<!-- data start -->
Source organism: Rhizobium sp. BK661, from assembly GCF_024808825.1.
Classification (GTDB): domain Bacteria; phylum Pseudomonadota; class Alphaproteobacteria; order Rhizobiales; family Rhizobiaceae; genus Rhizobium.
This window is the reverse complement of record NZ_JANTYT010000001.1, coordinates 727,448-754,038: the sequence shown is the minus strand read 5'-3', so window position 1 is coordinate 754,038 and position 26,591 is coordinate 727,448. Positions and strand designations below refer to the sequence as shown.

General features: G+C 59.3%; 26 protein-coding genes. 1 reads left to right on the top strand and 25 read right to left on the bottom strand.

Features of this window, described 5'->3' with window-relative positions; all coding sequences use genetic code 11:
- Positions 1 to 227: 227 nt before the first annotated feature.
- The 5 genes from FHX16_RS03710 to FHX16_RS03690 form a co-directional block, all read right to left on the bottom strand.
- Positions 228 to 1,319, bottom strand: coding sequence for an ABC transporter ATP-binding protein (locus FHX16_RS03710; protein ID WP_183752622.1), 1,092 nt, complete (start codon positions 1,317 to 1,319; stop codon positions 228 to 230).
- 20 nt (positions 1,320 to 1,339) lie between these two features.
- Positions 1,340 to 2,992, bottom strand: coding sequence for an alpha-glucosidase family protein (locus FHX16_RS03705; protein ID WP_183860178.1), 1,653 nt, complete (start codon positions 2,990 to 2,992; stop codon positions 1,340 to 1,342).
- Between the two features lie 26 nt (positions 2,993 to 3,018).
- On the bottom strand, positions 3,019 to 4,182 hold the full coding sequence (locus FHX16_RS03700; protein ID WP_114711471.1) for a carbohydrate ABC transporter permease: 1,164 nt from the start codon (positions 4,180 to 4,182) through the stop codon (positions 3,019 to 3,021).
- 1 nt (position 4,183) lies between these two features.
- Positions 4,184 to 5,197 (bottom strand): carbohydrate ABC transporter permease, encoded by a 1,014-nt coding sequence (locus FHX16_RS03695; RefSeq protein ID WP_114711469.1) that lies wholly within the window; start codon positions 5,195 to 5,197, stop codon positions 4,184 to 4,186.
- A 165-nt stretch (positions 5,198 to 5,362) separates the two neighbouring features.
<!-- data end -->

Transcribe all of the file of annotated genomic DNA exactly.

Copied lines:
Source organism: Rhizobium sp. BK661, from assembly GCF_024808825.1.
Classification (GTDB): domain Bacteria; phylum Pseudomonadota; class Alphaproteobacteria; order Rhizobiales; family Rhizobiaceae; genus Rhizobium.
This window is the reverse complement of record NZ_JANTYT010000001.1, coordinates 727,448-754,038: the sequence shown is the minus strand read 5'-3', so window position 1 is coordinate 754,038 and position 26,591 is coordinate 727,448. Positions and strand designations below refer to the sequence as shown.

General features: G+C 59.3%; 26 protein-coding genes. 1 reads left to right on the top strand and 25 read right to left on the bottom strand.

Features of this window, described 5'->3' with window-relative positions; all coding sequences use genetic code 11:
- Positions 1 to 227: 227 nt before the first annotated feature.
- The 5 genes from FHX16_RS03710 to FHX16_RS03690 form a co-directional block, all read right to left on the bottom strand.
- Positions 228 to 1,319, bottom strand: coding sequence for an ABC transporter ATP-binding protein (locus FHX16_RS03710; protein ID WP_183752622.1), 1,092 nt, complete (start codon positions 1,317 to 1,319; stop codon positions 228 to 230).
- 20 nt (positions 1,320 to 1,339) lie between these two features.
- Positions 1,340 to 2,992, bottom strand: coding sequence for an alpha-glucosidase family protein (locus FHX16_RS03705; protein ID WP_183860178.1), 1,653 nt, complete (start codon positions 2,990 to 2,992; stop codon positions 1,340 to 1,342).
- Between the two features lie 26 nt (positions 2,993 to 3,018).
- On the bottom strand, positions 3,019 to 4,182 hold the full coding sequence (locus FHX16_RS03700; protein ID WP_114711471.1) for a carbohydrate ABC transporter permease: 1,164 nt from the start codon (positions 4,180 to 4,182) through the stop codon (positions 3,019 to 3,021).
- 1 nt (position 4,183) lies between these two features.
- Positions 4,184 to 5,197 (bottom strand): carbohydrate ABC transporter permease, encoded by a 1,014-nt coding sequence (locus FHX16_RS03695; RefSeq protein ID WP_114711469.1) that lies wholly within the window; start codon positions 5,195 to 5,197, stop codon positions 4,184 to 4,186.
- A 165-nt stretch (positions 5,198 to 5,362) separates the two neighbouring features.